Marfa Dialogues

OPTIMO: Manifestations of Optimism in Contemporary Art

Polly Apfelbaum, Martin Creed, Karen Finley, Forcefield collective, Emily Jacir, Beatriz Milhazes, Takashi Murakami, Adam Pendleton, Leo Villareal

23 April - 27 June 2004


Opening reception: 6 – 8 PM, 23 April 2004 at the Ballroom
Artists Discussions: 3:30 – 5PM, 23 April 2004 at the Marfa Theatre Building
Music Performance: Stereo Total and the Virgin Tears, 10PM 24 April

To celebrate the official opening of Ballroom Marfa, a new cultural center in Marfa, Texas, independent curator and consultant Alexander Gray and the Ballroom staff have organized the group exhibition, OPTIMO: Manifestations of Optimism in Contemporary Art.

Mirroring the vision of the Ballroom itself, a non-profit cultural space founded on the belief that art can impact the human spirit positively, OPTIMO brings together nine artists whose work celebrates life, incorporating visual pleasure, humor, interactivity, color, technology, industrial design, politics, landscape, spirituality, and popular culture. The exhibition includes site-specific installations, performance-based work, painting, video, photography, and sculpture.

The exhibition is composed of works by leading artists from around the globe. New York-based Polly Apfelbaum presents her signature fabric floor sculptures, which morph nature and culture into bold abstract forms. Martin Creed, the London-based conceptualist who was awarded the prestigious Turner Prize in 2001, exhibits his piece: Work No.200 (half the air in a given space), an interactive, room-sized installation of balloons. Karen Finley contributes Psychic Portraits, a collection of drawings produced by this performance artist during psychic readings (sessions) with Ballroom audience members (readings will be available by appointment during the opening weekend).

Providence, Rhode Island is home to the collective Forcefield, whose experimental music, performance, and fashion design come together in a series of irreverent and playful music videos. Palestinian Emily Jacir’s hypnotic video installation takes a meditative gaze at the daily ritual of border crossing in Surdna. Brazilian painter Beatriz Milhazes’ brightly colored, baroque abstractions balance the micro and macro with dizzying surfaces and patterns. Japanese pop artist Takashi Murakami reinstalls his gigantic eyeball balloons, last seen in Rockefeller Center, having the balloons suspended above the Ballroom will be a humorous and quirky addition to the West Texas landscape. Adam Pendleton, a New York-based installation artist, takes a cue from the writer Reinaldo Arenas in an audio installation that invites written participation from the viewer. Native Texan Leo Villareal exhibits a site-specific, digital light installation that shimmers and glows, referencing the endless sunrises and sunsets of the West Texas sky.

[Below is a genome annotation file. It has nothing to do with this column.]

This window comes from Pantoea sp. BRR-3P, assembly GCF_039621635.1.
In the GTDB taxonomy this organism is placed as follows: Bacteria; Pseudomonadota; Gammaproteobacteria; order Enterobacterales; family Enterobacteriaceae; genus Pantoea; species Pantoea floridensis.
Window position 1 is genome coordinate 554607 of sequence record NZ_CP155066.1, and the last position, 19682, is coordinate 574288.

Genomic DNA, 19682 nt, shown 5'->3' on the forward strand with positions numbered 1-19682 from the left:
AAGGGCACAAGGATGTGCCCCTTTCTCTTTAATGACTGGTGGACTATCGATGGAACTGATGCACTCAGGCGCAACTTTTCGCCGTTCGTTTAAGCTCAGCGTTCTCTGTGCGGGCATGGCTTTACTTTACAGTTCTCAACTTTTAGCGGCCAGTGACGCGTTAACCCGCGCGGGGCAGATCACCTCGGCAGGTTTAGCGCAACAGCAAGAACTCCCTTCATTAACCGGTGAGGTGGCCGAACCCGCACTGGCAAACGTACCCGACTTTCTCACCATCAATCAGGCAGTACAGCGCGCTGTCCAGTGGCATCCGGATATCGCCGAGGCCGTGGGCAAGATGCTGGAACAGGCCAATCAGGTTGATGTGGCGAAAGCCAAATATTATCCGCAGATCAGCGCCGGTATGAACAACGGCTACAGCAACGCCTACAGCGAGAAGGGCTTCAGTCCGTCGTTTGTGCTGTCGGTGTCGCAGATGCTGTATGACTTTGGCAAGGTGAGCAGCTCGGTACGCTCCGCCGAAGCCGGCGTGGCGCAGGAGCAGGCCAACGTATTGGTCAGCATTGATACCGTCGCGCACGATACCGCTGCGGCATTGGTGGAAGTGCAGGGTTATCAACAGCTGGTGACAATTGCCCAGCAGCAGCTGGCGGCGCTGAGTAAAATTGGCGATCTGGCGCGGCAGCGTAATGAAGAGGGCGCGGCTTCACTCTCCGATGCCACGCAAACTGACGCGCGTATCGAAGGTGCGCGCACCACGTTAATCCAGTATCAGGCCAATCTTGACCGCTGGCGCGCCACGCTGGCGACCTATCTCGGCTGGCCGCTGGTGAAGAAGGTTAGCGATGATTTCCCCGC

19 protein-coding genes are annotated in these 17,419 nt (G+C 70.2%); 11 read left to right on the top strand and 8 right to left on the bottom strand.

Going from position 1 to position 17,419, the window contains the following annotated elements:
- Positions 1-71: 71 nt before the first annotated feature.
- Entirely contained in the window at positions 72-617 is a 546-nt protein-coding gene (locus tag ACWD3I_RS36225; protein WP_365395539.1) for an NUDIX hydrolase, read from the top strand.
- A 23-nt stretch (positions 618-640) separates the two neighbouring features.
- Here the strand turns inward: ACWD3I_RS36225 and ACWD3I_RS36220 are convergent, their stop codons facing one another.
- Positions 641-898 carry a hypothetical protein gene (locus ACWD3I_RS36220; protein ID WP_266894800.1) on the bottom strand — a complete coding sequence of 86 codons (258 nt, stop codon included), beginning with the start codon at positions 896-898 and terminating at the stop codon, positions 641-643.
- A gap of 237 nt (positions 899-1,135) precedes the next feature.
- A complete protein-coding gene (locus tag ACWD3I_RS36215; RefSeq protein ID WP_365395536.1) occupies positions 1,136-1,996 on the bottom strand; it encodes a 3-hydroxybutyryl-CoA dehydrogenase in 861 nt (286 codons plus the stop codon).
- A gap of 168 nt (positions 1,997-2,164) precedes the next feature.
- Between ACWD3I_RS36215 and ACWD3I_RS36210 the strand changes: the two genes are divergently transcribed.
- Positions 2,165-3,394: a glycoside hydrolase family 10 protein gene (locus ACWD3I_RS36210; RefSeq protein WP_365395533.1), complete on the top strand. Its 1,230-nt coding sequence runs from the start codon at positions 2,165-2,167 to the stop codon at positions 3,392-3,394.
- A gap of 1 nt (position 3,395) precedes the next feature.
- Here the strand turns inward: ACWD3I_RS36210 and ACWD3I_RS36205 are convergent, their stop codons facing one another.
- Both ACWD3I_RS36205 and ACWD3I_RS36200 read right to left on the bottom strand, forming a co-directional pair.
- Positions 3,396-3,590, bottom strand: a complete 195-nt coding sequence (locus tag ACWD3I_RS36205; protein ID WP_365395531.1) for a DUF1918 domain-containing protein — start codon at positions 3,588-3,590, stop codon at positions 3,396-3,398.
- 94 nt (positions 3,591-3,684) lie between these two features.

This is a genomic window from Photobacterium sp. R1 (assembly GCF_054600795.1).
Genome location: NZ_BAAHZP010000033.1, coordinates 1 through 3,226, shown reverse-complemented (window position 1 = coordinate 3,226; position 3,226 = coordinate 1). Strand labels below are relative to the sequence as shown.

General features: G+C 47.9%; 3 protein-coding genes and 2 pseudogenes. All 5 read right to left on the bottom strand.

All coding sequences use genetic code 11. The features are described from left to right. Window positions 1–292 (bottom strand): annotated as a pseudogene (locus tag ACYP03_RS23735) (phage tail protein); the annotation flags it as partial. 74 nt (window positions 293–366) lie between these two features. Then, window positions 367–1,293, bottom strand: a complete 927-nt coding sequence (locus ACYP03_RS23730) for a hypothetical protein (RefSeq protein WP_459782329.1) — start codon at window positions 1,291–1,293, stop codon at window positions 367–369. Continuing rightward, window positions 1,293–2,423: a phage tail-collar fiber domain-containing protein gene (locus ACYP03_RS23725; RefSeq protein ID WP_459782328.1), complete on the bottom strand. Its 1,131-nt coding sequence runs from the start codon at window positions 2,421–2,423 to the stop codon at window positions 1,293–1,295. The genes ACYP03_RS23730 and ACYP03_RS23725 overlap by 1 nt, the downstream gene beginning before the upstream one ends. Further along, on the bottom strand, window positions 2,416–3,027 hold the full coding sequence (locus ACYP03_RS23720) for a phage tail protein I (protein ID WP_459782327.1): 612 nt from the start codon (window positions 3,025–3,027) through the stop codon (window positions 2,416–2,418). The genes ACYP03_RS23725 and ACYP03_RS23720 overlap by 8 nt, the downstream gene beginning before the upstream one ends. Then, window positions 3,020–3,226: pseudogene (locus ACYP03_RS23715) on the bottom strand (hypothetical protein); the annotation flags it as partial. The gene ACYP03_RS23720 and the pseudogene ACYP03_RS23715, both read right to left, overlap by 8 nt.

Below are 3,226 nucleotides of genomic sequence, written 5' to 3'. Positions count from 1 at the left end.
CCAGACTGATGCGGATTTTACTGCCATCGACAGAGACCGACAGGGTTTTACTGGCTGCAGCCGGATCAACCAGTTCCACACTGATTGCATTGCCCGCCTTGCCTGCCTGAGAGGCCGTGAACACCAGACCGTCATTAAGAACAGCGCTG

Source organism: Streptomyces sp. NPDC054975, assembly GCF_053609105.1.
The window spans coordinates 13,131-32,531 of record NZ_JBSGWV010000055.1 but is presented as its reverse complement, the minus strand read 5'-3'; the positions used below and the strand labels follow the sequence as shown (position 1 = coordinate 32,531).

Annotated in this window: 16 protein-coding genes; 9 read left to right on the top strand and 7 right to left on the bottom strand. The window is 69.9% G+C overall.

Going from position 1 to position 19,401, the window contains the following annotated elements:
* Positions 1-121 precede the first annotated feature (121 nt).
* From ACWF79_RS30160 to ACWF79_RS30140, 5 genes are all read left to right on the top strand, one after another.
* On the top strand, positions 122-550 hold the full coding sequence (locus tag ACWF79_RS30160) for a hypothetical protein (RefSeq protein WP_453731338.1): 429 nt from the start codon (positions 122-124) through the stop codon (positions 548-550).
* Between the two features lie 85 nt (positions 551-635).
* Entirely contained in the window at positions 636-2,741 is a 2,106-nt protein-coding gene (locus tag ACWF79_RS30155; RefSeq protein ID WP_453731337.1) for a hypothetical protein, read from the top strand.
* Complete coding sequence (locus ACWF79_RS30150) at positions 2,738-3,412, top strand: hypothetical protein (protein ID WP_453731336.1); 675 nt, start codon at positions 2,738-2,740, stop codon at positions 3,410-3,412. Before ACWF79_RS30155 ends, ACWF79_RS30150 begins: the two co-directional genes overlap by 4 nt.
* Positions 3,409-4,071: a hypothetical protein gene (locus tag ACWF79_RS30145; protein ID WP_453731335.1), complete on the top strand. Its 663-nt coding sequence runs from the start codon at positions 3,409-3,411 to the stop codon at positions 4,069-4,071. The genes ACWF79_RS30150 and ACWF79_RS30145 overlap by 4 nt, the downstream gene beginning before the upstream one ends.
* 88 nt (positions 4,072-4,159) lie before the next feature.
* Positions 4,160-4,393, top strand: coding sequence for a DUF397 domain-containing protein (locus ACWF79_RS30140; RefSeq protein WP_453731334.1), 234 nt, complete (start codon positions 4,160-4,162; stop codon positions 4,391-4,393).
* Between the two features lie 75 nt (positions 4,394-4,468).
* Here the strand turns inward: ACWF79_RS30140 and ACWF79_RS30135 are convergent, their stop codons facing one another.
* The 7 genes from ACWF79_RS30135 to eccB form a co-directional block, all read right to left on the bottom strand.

The festivities of this opening weekend will include a performance by Stereo Total, a Berlin-based duo, followed by a DJ performance by the Virgin Tears, whose energetic opulent style will echo the essence of this exhibition.

OPTIMO brings together artists whose work celebrates the complexities and wonders of contemporary life. These works, these artists bravely envision a future with ever-expanding possibilities.

The exhibition will be expanded by an artist panel discussion on April 24 at the Marfa Theatre Building, examining the role of optimism in contemporary culture: how it impacts politics, economics, democracy, and cultural development.